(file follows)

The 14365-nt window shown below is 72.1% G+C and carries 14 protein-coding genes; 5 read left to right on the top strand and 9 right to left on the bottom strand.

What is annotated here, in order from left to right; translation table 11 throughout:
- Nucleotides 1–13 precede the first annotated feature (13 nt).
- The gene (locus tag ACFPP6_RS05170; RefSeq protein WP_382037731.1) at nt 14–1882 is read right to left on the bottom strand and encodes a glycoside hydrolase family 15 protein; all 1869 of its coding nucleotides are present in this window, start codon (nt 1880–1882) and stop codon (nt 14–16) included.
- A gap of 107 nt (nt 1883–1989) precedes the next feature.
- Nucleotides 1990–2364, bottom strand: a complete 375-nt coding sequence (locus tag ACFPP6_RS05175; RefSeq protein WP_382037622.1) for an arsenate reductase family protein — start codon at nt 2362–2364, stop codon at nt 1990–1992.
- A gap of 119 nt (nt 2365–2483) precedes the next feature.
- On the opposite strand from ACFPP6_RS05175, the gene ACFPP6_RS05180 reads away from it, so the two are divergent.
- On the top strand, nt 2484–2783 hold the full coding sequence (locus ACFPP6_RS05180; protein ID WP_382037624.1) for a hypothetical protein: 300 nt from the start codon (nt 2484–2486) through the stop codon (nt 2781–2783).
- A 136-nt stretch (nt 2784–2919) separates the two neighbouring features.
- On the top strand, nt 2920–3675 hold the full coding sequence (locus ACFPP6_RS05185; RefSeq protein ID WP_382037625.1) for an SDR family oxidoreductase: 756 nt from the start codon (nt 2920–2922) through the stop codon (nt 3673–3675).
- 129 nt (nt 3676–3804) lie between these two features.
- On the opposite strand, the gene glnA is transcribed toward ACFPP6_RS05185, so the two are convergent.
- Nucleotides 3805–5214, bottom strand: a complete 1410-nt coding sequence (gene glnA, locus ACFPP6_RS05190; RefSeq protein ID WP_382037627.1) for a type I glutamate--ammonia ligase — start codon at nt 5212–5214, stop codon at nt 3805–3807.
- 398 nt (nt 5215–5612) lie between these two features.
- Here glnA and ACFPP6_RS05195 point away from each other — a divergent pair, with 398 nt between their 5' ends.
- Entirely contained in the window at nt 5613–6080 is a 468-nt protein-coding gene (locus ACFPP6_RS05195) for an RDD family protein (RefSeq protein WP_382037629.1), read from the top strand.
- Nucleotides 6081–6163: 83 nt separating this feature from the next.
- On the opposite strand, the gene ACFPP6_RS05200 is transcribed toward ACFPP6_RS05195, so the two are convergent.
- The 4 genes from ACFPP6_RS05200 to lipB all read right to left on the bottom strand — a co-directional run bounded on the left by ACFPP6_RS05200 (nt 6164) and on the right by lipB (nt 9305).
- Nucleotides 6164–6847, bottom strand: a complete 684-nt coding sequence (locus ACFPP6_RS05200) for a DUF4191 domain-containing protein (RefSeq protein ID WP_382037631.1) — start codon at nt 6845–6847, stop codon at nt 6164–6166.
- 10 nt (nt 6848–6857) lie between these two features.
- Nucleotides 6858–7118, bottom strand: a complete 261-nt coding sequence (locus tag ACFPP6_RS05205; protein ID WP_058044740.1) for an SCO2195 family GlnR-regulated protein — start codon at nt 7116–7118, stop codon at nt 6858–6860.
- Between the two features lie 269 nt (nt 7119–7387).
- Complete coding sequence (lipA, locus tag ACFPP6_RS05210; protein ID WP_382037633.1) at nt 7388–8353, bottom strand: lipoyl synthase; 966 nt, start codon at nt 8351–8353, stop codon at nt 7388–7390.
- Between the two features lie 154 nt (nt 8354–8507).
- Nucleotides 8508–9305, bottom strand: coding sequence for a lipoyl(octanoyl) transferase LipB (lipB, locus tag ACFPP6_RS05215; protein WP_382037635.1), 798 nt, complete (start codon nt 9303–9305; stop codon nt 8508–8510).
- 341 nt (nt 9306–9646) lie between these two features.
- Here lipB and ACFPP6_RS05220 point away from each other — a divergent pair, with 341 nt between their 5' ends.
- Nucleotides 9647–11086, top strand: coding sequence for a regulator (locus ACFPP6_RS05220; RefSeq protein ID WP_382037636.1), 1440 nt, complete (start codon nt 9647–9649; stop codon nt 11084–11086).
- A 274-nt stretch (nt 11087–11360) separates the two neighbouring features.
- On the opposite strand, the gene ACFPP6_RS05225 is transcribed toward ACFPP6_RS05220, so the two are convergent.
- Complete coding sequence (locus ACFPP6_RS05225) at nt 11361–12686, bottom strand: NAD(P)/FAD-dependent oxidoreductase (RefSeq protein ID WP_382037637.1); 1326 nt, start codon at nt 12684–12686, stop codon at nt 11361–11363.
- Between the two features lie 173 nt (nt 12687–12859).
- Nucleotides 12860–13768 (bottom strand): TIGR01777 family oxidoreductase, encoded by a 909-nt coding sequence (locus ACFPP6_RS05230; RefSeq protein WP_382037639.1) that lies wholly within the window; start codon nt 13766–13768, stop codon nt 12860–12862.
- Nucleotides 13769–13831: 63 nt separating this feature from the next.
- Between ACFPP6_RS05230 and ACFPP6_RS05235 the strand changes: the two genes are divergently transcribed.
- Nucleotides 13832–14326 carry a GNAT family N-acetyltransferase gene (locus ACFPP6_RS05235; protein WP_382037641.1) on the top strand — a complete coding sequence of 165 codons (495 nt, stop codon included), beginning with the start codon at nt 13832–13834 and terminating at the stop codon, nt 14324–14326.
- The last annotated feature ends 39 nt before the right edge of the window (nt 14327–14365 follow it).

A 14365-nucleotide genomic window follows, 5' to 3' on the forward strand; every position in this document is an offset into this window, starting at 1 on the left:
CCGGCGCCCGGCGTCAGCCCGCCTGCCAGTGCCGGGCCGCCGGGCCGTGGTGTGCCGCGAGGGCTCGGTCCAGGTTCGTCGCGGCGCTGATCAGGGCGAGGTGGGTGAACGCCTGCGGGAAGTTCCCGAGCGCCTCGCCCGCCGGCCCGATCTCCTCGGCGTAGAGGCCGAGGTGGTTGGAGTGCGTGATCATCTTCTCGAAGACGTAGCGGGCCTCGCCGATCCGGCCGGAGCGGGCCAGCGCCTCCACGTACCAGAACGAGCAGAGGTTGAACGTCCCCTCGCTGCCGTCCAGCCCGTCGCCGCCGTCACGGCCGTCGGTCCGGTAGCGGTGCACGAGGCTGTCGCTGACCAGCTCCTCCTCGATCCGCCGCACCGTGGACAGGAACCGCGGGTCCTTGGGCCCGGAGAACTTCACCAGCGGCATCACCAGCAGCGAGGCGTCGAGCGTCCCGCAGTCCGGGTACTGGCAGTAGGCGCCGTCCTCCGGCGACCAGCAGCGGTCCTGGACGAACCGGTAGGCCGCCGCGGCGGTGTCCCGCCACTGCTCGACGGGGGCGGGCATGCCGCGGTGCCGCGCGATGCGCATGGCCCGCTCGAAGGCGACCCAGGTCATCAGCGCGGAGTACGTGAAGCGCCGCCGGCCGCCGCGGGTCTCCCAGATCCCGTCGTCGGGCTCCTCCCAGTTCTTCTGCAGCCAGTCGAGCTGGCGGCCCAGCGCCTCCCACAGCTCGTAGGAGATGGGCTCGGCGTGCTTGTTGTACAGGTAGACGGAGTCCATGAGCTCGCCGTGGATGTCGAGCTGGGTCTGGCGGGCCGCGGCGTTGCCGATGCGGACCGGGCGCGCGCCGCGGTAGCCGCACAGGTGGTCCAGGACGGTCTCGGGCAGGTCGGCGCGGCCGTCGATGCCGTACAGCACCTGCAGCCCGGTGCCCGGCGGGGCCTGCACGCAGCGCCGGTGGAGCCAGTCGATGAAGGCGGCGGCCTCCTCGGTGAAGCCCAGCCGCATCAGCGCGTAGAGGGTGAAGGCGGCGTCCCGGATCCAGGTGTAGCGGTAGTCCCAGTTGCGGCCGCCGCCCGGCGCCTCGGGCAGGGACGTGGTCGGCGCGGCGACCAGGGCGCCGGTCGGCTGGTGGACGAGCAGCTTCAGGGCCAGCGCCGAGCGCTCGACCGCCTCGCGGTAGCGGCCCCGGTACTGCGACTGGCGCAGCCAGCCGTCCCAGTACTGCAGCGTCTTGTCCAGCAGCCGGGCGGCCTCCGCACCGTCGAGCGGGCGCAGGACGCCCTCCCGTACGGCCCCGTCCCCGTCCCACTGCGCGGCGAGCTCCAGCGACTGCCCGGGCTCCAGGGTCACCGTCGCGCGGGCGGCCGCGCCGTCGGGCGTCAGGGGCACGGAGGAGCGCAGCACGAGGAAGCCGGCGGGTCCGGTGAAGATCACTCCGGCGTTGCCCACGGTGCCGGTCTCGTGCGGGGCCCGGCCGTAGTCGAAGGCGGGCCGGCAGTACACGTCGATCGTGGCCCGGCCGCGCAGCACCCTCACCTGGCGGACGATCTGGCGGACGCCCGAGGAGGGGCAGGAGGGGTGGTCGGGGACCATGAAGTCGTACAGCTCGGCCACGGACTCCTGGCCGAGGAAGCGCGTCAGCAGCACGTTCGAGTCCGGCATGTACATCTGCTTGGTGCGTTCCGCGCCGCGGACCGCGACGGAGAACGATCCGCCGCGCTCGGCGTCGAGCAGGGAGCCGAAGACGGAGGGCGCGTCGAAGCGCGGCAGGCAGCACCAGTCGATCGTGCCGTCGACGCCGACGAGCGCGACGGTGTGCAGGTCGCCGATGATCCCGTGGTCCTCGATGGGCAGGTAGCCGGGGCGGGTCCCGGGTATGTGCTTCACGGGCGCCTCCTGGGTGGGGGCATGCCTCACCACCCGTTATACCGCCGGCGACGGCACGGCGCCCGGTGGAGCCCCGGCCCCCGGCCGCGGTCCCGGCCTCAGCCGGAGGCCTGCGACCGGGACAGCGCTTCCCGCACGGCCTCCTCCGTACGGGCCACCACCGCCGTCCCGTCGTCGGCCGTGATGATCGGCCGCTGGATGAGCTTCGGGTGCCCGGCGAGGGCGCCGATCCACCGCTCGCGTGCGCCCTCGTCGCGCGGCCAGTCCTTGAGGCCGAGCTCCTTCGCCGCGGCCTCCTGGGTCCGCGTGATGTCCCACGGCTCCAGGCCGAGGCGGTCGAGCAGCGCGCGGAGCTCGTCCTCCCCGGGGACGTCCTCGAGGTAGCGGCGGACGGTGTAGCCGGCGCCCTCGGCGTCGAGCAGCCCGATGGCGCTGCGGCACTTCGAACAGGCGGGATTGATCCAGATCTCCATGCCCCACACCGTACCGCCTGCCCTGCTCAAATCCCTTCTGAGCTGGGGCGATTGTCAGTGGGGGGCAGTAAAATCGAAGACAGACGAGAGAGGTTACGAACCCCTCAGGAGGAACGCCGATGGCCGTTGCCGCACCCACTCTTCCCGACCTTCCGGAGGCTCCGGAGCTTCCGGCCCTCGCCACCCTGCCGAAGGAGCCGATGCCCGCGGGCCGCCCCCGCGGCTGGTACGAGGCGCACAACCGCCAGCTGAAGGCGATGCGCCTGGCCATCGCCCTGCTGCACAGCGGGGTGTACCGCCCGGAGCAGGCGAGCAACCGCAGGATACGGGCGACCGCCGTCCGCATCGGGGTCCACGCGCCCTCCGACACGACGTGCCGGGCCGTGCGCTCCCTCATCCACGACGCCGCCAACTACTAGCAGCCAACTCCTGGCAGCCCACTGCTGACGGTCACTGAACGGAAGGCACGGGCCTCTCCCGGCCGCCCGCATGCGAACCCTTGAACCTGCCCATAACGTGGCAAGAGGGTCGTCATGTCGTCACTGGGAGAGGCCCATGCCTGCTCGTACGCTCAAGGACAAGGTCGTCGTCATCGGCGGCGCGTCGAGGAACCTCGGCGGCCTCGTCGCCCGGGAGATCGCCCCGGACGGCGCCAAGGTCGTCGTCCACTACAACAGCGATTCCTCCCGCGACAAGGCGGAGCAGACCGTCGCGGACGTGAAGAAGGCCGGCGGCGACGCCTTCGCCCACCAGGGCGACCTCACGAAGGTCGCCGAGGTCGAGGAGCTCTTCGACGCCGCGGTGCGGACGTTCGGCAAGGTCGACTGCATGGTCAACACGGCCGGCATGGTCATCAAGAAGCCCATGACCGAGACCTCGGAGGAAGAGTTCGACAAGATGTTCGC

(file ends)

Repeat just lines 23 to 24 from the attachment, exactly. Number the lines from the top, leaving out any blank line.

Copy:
- Nucleotides 6858–7118, bottom strand: a complete 261-nt coding sequence (locus tag ACFPP6_RS05205; protein ID WP_058044740.1) for an SCO2195 family GlnR-regulated protein — start codon at nt 7116–7118, stop codon at nt 6858–6860.
- Between the two features lie 269 nt (nt 7119–7387).